City continues to ignore care for National Memorial to Missing Children

By Duwayne Escobedo

Trash covers the ground nearly everywhere below National Memorial to Missing Children at Hawkshaw Memorial Park.

More tiles have been torn up from the observation deck and bronze statue, “Sanctuary,” and smashed on the rocks below that line Pensacola Bay.

The smell of urine slaps visitors in the face at the entrance to the memorial at Bayfront Parkway. And on a recent afternoon, country music plays softly as five homeless people crouch hidden behind Sam Nettles’ statute.

The large statue depicts a nude mother with her baby nestled safely in her crossed legs with the father leaning over her shoulder and praying hands over their heads symbolically protecting them.

Who’s protecting the memorial? Not the city. Roughly two months after Inweekly first described the rundown conditions that the city has allowed to happen at the Hawkshaw Lagoon Memorial Park, the site on the Pensacola Bay waterfront downtown appears even worse than before.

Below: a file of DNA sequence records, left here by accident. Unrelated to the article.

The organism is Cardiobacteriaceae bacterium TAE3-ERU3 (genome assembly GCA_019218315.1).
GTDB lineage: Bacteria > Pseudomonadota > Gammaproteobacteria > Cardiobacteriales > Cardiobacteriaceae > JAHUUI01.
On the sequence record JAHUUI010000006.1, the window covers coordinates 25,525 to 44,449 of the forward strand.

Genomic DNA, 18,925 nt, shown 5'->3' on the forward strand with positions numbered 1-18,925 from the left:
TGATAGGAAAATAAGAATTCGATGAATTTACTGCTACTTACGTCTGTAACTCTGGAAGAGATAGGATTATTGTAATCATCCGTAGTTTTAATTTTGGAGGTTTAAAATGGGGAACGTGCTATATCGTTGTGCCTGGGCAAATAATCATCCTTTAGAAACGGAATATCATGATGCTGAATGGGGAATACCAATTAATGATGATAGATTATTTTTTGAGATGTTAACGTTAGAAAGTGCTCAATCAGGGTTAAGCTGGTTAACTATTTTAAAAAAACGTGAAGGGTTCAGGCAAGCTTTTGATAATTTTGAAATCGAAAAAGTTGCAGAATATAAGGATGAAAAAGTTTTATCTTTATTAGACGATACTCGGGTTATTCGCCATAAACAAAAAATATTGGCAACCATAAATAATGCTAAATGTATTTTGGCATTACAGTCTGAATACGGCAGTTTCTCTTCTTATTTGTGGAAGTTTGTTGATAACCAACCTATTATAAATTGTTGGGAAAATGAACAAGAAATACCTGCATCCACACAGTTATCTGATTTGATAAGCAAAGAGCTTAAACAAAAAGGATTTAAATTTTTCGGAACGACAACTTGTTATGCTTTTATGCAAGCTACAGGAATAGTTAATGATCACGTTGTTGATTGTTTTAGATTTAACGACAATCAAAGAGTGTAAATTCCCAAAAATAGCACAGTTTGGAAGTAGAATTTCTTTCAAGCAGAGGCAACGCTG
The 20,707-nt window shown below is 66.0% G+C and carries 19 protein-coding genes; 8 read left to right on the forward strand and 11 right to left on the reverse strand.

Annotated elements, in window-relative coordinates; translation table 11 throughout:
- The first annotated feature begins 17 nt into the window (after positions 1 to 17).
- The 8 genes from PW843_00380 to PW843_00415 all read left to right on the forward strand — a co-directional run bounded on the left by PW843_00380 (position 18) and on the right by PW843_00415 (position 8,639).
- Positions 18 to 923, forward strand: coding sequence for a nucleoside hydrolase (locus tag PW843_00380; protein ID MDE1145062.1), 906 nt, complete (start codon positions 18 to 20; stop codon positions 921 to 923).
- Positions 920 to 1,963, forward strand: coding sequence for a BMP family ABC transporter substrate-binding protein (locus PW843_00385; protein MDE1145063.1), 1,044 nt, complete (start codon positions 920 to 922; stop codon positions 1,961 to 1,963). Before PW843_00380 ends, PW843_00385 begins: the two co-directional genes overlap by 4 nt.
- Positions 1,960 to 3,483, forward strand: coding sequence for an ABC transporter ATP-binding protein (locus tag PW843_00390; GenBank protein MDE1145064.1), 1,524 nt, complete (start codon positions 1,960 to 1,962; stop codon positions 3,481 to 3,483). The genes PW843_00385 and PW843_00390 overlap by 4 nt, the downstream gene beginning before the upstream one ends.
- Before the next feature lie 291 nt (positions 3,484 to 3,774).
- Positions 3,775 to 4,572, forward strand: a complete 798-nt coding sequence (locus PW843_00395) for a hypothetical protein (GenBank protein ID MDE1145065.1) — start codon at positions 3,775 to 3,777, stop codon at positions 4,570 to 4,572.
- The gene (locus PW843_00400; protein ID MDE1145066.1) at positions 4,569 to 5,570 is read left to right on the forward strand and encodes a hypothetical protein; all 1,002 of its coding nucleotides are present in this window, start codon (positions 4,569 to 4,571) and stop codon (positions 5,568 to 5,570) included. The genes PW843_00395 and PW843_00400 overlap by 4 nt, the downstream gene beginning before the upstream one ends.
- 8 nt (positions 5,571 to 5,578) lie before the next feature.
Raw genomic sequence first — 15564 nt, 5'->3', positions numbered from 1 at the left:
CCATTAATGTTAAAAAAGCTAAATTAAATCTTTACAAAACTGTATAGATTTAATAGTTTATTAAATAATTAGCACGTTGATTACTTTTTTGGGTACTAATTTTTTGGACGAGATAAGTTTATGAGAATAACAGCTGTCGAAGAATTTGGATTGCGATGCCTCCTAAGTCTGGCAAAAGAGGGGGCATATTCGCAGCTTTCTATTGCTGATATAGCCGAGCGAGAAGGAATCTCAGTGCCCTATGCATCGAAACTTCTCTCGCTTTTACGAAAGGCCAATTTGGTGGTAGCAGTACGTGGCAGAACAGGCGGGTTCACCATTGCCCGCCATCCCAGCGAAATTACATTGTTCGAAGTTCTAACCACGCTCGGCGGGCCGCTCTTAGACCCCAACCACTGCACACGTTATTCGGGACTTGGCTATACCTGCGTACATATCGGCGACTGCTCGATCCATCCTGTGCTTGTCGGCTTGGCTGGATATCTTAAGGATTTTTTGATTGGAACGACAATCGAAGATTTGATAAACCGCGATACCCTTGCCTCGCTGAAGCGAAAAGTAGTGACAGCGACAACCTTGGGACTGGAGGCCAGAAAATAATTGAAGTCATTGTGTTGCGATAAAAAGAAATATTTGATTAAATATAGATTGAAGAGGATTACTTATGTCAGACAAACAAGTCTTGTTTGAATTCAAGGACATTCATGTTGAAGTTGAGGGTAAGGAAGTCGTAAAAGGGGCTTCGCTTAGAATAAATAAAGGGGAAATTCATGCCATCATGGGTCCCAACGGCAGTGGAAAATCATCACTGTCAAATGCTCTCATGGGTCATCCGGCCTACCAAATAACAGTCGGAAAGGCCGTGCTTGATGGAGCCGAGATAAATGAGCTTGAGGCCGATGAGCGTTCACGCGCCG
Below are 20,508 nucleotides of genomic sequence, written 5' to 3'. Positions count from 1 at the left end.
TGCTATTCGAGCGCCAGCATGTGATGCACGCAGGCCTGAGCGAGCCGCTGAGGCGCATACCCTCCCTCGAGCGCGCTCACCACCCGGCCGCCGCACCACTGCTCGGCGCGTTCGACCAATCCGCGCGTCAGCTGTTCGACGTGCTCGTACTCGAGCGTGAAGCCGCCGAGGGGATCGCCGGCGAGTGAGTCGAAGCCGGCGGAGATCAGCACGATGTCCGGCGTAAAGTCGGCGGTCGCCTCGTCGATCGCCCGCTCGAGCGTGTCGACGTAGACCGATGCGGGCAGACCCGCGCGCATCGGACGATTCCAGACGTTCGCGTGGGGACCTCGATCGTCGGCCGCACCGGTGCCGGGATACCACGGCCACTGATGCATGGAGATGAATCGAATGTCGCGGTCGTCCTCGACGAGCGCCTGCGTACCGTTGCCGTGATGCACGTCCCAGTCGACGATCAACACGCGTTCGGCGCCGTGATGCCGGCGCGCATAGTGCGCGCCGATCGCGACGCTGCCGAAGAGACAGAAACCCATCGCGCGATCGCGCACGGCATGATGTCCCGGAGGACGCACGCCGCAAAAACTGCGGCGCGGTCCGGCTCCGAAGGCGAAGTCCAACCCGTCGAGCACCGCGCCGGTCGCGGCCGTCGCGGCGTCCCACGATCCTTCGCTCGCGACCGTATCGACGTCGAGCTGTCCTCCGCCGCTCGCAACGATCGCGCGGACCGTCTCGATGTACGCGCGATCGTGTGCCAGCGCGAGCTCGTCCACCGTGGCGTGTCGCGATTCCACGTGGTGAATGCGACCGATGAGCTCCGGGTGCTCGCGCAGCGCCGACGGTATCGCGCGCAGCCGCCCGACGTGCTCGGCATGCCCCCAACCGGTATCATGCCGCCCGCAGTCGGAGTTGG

Clark Thompson remains dismayed at the lack of attention to the national memorial. He was on a committee that spearheaded the development and raised roughly $750,000 to develop it.

“It kills me,” Thompson told Inweekly. “This is the only memorial in the United States to missing children and the city can’t seem to care.”

In Feb. 25, 2008, the city took ownership the memorial and agreed to maintain the site in a “good state of repair and cleanliness.” That obviously hasn’t occurred.

Thompson has lobbied city parks and recreation department officials, Mayor Ashton Hayward repeatedly to do repairs and fired off an email Aug. 8 to City Council President Brian Spencer. No action has been taken. Thompson, who passes by the memorial every morning and afternoon said he has found homeless still sleeping overnight at the memorial site.

“They’ve (city officials) got to do something sooner or later,” Thompson said hopefully. “They’re just ignoring it as long as they can.”